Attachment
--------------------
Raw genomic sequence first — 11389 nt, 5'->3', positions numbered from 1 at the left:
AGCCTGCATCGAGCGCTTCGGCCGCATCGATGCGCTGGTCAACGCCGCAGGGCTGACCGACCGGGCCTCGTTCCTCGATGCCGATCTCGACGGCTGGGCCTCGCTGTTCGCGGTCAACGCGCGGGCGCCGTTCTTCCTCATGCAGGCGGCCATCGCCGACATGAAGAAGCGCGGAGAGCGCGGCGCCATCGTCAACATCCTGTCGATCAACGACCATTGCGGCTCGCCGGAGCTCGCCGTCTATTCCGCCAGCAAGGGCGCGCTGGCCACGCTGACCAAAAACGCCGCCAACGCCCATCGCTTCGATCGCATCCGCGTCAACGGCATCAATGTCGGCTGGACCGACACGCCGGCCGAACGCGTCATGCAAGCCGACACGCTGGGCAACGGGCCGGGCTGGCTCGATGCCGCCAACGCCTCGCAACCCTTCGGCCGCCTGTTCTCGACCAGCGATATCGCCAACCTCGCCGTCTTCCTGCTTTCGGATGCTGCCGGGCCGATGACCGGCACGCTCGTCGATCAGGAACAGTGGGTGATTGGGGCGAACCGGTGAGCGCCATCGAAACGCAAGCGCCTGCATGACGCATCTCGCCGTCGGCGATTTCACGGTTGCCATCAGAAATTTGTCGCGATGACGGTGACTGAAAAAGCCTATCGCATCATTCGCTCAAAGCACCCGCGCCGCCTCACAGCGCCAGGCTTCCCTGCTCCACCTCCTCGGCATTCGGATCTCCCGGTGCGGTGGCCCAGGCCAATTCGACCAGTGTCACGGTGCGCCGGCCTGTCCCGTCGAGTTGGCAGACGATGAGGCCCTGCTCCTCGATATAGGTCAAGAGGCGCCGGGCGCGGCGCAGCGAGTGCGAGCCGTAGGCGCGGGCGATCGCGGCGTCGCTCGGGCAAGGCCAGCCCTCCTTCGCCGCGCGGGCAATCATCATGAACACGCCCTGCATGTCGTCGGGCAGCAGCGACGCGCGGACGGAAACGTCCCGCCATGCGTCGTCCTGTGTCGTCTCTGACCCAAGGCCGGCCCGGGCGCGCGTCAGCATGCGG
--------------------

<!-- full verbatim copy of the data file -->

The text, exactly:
Raw genomic sequence first — 11389 nt, 5'->3', positions numbered from 1 at the left:
AGCCTGCATCGAGCGCTTCGGCCGCATCGATGCGCTGGTCAACGCCGCAGGGCTGACCGACCGGGCCTCGTTCCTCGATGCCGATCTCGACGGCTGGGCCTCGCTGTTCGCGGTCAACGCGCGGGCGCCGTTCTTCCTCATGCAGGCGGCCATCGCCGACATGAAGAAGCGCGGAGAGCGCGGCGCCATCGTCAACATCCTGTCGATCAACGACCATTGCGGCTCGCCGGAGCTCGCCGTCTATTCCGCCAGCAAGGGCGCGCTGGCCACGCTGACCAAAAACGCCGCCAACGCCCATCGCTTCGATCGCATCCGCGTCAACGGCATCAATGTCGGCTGGACCGACACGCCGGCCGAACGCGTCATGCAAGCCGACACGCTGGGCAACGGGCCGGGCTGGCTCGATGCCGCCAACGCCTCGCAACCCTTCGGCCGCCTGTTCTCGACCAGCGATATCGCCAACCTCGCCGTCTTCCTGCTTTCGGATGCTGCCGGGCCGATGACCGGCACGCTCGTCGATCAGGAACAGTGGGTGATTGGGGCGAACCGGTGAGCGCCATCGAAACGCAAGCGCCTGCATGACGCATCTCGCCGTCGGCGATTTCACGGTTGCCATCAGAAATTTGTCGCGATGACGGTGACTGAAAAAGCCTATCGCATCATTCGCTCAAAGCACCCGCGCCGCCTCACAGCGCCAGGCTTCCCTGCTCCACCTCCTCGGCATTCGGATCTCCCGGTGCGGTGGCCCAGGCCAATTCGACCAGTGTCACGGTGCGCCGGCCTGTCCCGTCGAGTTGGCAGACGATGAGGCCCTGCTCCTCGATATAGGTCAAGAGGCGCCGGGCGCGGCGCAGCGAGTGCGAGCCGTAGGCGCGGGCGATCGCGGCGTCGCTCGGGCAAGGCCAGCCCTCCTTCGCCGCGCGGGCAATCATCATGAACACGCCCTGCATGTCGTCGGGCAGCAGCGACGCGCGGACGGAAACGTCCCGCCATGCGTCGTCCTGTGTCGTCTCTGACCCAAGGCCGGCCCGGGCGCGCGTCAGCATGCGG